Chapters also have social events throughout the semester. Recognized fraternities/sororities not only do great things for the college and the community, but they have fun in their free time. Each chapter has a "risk manager" to keep social gatherings safe. Recognized fraternities and sororities also are required to register invite parties and take additional precautions to keep the men and women attending events as safe as the chapter can.

 

After Graduation

Graduating as a recognized fraternity/sorority member has many benefits. Many activities, community service events, positions held, etc. may be helpful on a resume. All of the work they do is great resume material and is often used by students to get successful jobs after graduation. As a part of an unrecognized organization, many of these things would not be as prominent on a resume. Since unrecognized chapters are not affiliated with the campus, there is no proof that they actually held a position or that it was worth crediting. Also, recognized fraternity/sorority members have a large amount of community service opportunities that unrecognized Greeks may rarely or never encounter. Being a fraternity/sorority member is also has a rewarding networking capability. Alumni of chapters can set up job interviews for graduating members and those with national chapters can network with brothers and sisters across national and international boundaries.

As stated before, the difference between recognized and unrecognized organizations is that unrecognized organizations are not associated with the campus. At one time, these organizations may have been recognized but violated the Student Code of Conduct and were disaffiliated from the campus. If your student is thinking about joining an unrecognized organization, there are many problems that may arise in his or her time at Spring Hill.

 

The New-Member Process ("Pledging")

The college is not able to monitor the process; therefore these groups can do what they want with no discretion or fear of sanctions.

 

During the recruitment period (“rush”) unrecognized organizations may have a lot to say to interested students to make them decide that it would be a great idea to join. These organizations are not always truthful about this process and this is how students are often swayed to join.

 

Being A Member

Unrecognized organizations can give a bad reputation to all Greek Lettered Organizations both on campus and in the Mobile community. They often perpetuate the negative stereotypes that exist for fraternities and sororities.

 

After Graduation

Graduating as an unrecognized Greek lacks many benefits. As previously stated, any work done with an unrecognized organization is not verifiable by the campus and therefore does not help the student with their resume. Also, since some of these organizations only associate with themselves, they do not have much ability to network. They cannot refer a "sister of their sorority" or "brother of their fraternity" to employers because they may not be real organizations.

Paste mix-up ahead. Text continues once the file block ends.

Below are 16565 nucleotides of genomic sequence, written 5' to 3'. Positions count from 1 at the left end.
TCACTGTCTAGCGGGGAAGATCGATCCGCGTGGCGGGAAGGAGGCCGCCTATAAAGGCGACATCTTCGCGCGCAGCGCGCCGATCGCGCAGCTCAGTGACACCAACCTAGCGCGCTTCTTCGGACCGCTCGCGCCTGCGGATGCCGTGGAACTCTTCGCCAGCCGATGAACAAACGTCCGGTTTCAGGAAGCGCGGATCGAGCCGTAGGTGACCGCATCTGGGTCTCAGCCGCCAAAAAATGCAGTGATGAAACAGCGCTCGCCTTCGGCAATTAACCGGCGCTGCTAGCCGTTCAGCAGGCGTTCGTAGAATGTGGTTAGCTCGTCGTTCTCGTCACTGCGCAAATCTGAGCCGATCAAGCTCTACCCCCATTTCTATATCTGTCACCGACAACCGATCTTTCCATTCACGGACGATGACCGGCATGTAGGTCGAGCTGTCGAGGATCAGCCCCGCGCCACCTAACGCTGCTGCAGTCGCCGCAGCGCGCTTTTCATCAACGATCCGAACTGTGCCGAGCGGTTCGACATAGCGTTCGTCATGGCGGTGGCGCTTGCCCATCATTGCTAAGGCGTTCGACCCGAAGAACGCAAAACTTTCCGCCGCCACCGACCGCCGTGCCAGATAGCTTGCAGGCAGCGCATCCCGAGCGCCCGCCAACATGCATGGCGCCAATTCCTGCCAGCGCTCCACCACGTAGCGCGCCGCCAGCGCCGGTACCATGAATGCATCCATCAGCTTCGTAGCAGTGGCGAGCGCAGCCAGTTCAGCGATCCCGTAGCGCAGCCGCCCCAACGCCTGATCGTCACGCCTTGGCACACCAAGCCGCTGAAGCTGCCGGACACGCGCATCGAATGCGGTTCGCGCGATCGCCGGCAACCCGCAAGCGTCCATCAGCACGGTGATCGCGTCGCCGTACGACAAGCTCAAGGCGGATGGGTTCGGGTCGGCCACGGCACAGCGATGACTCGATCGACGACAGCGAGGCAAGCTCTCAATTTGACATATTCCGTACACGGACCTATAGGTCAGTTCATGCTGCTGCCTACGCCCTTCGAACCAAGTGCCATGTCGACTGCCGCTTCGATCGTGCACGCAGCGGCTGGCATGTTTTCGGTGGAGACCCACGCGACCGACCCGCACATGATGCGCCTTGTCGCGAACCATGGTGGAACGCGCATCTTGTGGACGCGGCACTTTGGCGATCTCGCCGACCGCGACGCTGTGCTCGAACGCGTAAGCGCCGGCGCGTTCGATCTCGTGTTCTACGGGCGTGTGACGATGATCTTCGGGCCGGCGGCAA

The fraternities and sororities at Spring Hill College have long been a vital part of our college community, fostering fellowship, leadership and community service.  The college has long supported and encouraged Greek organizations and all student organizations in their efforts to improve both the Spring Hill College and local Mobile communities.  This legacy should be preserved and nurtured by the best those organizations and individuals have to offer through active, authorized and officially recognized groups, organizations and clubs.

That said, the governing bodies of Greek Life, including the Inter-Fraternity Council and the Panhellenic Association, and the Office of Student Affairs have some serious concerns regarding students belonging to unrecognized student organizations, including unrecognized Greek organizations.  While student organizations and their advisors have a great deal of freedom to run their organizations, the Office of Student Affairs and the Dean of Students have the obligation to oversee and manage the overall process, to support our student organizations, and to ensure organizations and activities are supportive of the college's Mission as well as it’s policies.  Membership in such organizations must be a safe and productive learning experience. 

Student Participation in Unrecognized Organizations

As our Student Handbook states, “It is the policy of Spring Hill College that all student organizations be recognized and registered through the Center for Student Involvement.”   This policy exists because the administrators of the College are charged to facilitate, mentor and manage the operation of student organizations on our campus.  Any suggested new student organization must first obtain the approval of the Dean of Students and once approved, register annually with the Office of Student Involvement.